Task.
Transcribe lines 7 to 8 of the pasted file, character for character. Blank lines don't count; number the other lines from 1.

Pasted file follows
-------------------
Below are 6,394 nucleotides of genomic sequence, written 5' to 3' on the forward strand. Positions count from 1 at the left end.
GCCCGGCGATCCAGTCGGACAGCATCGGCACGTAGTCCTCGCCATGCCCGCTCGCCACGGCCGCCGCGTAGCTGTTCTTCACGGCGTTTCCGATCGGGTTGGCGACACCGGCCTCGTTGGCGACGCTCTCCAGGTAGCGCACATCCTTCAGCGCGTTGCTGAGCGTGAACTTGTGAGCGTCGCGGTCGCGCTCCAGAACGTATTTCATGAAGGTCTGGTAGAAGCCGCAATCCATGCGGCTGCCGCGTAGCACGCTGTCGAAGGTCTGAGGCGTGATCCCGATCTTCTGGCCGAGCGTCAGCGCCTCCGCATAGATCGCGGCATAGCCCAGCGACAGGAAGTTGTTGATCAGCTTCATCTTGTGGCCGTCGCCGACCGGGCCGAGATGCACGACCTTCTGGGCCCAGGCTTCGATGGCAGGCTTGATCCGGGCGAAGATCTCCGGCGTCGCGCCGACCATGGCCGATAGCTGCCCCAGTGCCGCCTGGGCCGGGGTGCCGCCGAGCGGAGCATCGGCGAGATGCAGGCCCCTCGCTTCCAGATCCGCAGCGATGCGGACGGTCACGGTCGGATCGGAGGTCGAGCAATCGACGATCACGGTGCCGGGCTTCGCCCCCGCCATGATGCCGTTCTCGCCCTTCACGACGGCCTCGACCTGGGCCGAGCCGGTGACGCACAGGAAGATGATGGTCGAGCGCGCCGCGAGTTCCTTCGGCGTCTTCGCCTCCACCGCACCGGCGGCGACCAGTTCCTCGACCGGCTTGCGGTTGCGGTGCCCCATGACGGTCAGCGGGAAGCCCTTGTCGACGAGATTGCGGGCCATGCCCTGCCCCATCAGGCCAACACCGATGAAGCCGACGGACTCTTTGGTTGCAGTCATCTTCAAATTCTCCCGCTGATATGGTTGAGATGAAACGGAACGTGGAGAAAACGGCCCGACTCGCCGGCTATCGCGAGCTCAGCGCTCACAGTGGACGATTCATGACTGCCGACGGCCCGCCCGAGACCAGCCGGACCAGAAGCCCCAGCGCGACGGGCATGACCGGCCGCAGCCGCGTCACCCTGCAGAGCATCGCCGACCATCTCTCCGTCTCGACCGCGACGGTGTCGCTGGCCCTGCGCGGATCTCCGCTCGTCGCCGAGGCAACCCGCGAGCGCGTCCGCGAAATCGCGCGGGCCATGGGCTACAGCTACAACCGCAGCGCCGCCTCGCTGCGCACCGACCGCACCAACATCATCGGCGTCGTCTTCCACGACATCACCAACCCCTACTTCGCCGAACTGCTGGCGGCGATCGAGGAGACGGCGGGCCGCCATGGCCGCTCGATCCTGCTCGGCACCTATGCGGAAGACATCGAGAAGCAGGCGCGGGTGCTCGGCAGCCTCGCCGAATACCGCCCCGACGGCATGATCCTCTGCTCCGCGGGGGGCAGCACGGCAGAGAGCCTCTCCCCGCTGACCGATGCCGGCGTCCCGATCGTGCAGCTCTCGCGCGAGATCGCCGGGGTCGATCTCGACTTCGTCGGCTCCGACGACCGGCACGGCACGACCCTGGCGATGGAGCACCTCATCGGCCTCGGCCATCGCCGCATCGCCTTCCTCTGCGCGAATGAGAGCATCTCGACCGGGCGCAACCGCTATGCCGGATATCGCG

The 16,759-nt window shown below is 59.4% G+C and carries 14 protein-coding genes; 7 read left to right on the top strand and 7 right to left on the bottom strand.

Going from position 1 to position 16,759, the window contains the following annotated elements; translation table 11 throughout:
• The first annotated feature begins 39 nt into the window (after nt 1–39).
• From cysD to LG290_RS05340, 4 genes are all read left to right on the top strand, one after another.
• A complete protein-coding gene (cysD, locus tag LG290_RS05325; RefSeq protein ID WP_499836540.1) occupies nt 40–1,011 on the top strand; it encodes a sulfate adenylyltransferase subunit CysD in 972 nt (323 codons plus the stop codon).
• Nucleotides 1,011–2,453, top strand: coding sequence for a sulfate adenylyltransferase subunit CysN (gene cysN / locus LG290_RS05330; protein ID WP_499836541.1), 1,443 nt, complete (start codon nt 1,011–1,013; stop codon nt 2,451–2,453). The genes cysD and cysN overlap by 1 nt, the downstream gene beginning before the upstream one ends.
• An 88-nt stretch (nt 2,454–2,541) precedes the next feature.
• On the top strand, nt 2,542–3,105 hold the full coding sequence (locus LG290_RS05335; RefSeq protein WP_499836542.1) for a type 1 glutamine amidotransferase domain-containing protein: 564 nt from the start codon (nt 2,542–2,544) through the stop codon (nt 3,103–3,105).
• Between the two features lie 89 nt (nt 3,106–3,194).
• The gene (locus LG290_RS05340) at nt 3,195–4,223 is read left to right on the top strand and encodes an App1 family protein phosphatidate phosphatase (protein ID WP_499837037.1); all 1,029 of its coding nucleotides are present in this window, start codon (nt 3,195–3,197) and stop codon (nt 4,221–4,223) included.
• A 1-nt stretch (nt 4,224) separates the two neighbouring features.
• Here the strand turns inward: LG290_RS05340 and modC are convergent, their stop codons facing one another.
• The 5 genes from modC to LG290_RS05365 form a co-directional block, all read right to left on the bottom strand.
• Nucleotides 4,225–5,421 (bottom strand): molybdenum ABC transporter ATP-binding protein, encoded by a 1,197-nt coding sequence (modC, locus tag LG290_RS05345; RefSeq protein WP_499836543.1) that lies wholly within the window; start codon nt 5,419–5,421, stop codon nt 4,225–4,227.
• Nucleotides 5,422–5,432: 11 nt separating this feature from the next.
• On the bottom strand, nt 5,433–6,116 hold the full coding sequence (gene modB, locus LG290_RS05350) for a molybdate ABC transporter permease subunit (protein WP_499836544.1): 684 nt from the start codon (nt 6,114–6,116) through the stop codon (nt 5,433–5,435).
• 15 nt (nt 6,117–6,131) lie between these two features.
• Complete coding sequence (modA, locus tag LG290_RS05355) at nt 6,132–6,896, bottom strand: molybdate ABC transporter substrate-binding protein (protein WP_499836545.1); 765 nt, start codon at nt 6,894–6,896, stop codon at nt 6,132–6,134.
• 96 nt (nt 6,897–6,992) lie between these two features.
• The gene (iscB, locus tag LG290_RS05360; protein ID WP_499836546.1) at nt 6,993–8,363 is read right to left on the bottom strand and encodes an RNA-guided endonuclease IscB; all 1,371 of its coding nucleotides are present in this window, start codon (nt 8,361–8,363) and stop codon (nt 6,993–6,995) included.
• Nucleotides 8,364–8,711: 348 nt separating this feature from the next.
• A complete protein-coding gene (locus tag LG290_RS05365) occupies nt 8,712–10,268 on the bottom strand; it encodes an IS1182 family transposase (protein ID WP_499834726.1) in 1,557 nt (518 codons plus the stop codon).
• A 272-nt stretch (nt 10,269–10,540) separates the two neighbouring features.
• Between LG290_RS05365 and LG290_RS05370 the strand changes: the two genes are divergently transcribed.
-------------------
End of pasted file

• A complete protein-coding gene (cysD, locus tag LG290_RS05325; RefSeq protein ID WP_499836540.1) occupies nt 40–1,011 on the top strand; it encodes a sulfate adenylyltransferase subunit CysD in 972 nt (323 codons plus the stop codon).
• Nucleotides 1,011–2,453, top strand: coding sequence for a sulfate adenylyltransferase subunit CysN (gene cysN / locus LG290_RS05330; protein ID WP_499836541.1), 1,443 nt, complete (start codon nt 1,011–1,013; stop codon nt 2,451–2,453). The genes cysD and cysN overlap by 1 nt, the downstream gene beginning before the upstream one ends.